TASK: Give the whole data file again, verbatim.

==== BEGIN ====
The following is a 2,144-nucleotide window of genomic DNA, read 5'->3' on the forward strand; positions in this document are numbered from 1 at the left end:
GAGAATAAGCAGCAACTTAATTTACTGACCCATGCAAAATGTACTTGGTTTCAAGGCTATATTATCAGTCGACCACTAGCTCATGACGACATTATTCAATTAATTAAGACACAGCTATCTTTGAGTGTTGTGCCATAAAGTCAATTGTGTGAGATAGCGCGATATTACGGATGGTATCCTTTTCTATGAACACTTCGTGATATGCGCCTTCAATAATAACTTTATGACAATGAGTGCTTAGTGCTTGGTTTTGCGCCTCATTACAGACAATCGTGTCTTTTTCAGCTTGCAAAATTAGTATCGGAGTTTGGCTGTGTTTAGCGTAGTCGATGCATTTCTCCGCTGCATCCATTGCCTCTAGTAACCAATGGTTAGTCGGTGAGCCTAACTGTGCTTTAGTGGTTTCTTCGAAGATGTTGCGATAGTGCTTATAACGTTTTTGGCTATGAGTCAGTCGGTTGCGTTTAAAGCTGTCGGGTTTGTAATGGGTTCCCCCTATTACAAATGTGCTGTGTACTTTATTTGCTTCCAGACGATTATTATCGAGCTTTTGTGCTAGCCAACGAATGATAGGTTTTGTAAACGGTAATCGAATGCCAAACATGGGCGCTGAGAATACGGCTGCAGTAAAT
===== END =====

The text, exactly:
The following is a 2,144-nucleotide window of genomic DNA, read 5'->3' on the forward strand; positions in this document are numbered from 1 at the left end:
GAGAATAAGCAGCAACTTAATTTACTGACCCATGCAAAATGTACTTGGTTTCAAGGCTATATTATCAGTCGACCACTAGCTCATGACGACATTATTCAATTAATTAAGACACAGCTATCTTTGAGTGTTGTGCCATAAAGTCAATTGTGTGAGATAGCGCGATATTACGGATGGTATCCTTTTCTATGAACACTTCGTGATATGCGCCTTCAATAATAACTTTATGACAATGAGTGCTTAGTGCTTGGTTTTGCGCCTCATTACAGACAATCGTGTCTTTTTCAGCTTGCAAAATTAGTATCGGAGTTTGGCTGTGTTTAGCGTAGTCGATGCATTTCTCCGCTGCATCCATTGCCTCTAGTAACCAATGGTTAGTCGGTGAGCCTAACTGTGCTTTAGTGGTTTCTTCGAAGATGTTGCGATAGTGCTTATAACGTTTTTGGCTATGAGTCAGTCGGTTGCGTTTAAAGCTGTCGGGTTTGTAATGGGTTCCCCCTATTACAAATGTGCTGTGTACTTTATTTGCTTCCAGACGATTATTATCGAGCTTTTGTGCTAGCCAACGAATGATAGGTTTTGTAAACGGTAATCGAATGCCAAACATGGGCGCTGAGAATACGGCTGCAGTAAAT